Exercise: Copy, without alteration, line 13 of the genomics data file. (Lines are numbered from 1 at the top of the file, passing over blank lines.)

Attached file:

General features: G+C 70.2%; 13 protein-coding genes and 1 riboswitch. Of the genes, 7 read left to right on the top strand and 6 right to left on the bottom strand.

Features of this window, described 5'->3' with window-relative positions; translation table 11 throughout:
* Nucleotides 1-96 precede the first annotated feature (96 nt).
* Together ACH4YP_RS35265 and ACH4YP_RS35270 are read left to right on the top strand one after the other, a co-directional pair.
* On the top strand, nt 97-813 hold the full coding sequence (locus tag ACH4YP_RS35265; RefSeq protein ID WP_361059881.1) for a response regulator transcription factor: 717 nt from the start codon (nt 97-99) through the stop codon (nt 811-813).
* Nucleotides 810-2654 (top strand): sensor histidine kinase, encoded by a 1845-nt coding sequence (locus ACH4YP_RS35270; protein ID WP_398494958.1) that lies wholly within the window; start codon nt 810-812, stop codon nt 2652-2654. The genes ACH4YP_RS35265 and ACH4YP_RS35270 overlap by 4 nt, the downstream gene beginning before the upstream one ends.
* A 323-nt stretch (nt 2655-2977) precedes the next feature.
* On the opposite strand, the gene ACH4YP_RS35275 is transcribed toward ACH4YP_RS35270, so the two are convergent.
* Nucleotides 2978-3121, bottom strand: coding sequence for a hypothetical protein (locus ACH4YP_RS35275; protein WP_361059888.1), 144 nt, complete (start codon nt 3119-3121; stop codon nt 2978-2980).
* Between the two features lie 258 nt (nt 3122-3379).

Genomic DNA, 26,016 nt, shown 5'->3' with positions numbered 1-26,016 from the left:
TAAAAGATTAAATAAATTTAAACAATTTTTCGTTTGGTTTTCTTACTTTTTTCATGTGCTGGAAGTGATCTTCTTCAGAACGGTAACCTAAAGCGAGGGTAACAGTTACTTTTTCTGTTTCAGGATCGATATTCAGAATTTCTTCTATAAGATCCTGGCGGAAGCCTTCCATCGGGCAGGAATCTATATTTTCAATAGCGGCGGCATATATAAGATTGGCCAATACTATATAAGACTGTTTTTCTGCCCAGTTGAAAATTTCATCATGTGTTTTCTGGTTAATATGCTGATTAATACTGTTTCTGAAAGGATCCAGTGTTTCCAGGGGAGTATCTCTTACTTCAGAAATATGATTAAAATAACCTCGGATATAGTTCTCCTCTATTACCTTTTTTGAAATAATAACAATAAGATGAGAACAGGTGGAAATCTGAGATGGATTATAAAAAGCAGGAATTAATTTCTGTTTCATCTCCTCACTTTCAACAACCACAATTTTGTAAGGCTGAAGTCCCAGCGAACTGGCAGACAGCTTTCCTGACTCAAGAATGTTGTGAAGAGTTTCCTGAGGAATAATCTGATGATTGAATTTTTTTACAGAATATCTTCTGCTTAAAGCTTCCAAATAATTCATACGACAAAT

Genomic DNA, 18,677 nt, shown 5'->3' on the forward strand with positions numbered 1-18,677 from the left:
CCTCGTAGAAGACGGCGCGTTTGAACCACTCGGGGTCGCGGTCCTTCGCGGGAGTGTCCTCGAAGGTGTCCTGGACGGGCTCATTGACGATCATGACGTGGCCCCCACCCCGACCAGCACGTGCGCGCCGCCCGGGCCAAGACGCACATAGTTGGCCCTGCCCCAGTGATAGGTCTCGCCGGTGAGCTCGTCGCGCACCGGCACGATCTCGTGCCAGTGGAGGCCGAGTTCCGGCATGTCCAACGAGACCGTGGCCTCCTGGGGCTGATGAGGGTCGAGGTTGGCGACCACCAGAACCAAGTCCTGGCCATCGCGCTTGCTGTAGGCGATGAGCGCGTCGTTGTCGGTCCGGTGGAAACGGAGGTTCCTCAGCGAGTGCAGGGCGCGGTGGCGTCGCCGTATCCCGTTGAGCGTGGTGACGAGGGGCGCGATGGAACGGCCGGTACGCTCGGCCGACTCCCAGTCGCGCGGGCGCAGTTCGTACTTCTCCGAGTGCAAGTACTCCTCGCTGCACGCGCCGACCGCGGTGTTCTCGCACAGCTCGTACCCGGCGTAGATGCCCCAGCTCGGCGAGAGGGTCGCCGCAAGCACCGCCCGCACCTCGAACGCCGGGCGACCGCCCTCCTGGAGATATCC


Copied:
Genomic DNA, 18,677 nt, shown 5'->3' on the forward strand with positions numbered 1-18,677 from the left: